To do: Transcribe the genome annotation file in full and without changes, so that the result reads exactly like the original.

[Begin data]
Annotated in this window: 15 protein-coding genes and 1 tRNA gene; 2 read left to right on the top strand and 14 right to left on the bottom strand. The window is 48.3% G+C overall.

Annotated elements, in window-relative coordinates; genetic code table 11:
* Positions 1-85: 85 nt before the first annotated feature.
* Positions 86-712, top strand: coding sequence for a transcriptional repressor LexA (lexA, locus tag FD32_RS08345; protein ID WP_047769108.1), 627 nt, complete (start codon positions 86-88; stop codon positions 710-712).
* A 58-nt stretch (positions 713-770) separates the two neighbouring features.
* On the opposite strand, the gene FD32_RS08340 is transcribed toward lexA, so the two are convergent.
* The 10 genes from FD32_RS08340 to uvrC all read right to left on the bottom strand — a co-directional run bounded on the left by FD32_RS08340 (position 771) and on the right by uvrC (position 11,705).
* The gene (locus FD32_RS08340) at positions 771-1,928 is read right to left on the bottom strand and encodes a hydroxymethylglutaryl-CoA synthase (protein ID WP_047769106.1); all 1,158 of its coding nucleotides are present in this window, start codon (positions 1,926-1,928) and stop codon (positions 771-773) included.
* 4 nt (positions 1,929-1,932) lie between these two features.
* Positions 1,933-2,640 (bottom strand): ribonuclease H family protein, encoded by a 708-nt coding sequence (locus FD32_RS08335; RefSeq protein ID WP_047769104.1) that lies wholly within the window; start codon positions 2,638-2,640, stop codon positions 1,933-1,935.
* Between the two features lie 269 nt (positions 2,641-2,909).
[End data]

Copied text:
Annotated in this window: 15 protein-coding genes and 1 tRNA gene; 2 read left to right on the top strand and 14 right to left on the bottom strand. The window is 48.3% G+C overall.

Annotated elements, in window-relative coordinates; genetic code table 11:
* Positions 1-85: 85 nt before the first annotated feature.
* Positions 86-712, top strand: coding sequence for a transcriptional repressor LexA (lexA, locus tag FD32_RS08345; protein ID WP_047769108.1), 627 nt, complete (start codon positions 86-88; stop codon positions 710-712).
* A 58-nt stretch (positions 713-770) separates the two neighbouring features.
* On the opposite strand, the gene FD32_RS08340 is transcribed toward lexA, so the two are convergent.
* The 10 genes from FD32_RS08340 to uvrC all read right to left on the bottom strand — a co-directional run bounded on the left by FD32_RS08340 (position 771) and on the right by uvrC (position 11,705).
* The gene (locus FD32_RS08340) at positions 771-1,928 is read right to left on the bottom strand and encodes a hydroxymethylglutaryl-CoA synthase (protein ID WP_047769106.1); all 1,158 of its coding nucleotides are present in this window, start codon (positions 1,926-1,928) and stop codon (positions 771-773) included.
* 4 nt (positions 1,929-1,932) lie between these two features.
* Positions 1,933-2,640 (bottom strand): ribonuclease H family protein, encoded by a 708-nt coding sequence (locus FD32_RS08335; RefSeq protein ID WP_047769104.1) that lies wholly within the window; start codon positions 2,638-2,640, stop codon positions 1,933-1,935.
* Between the two features lie 269 nt (positions 2,641-2,909).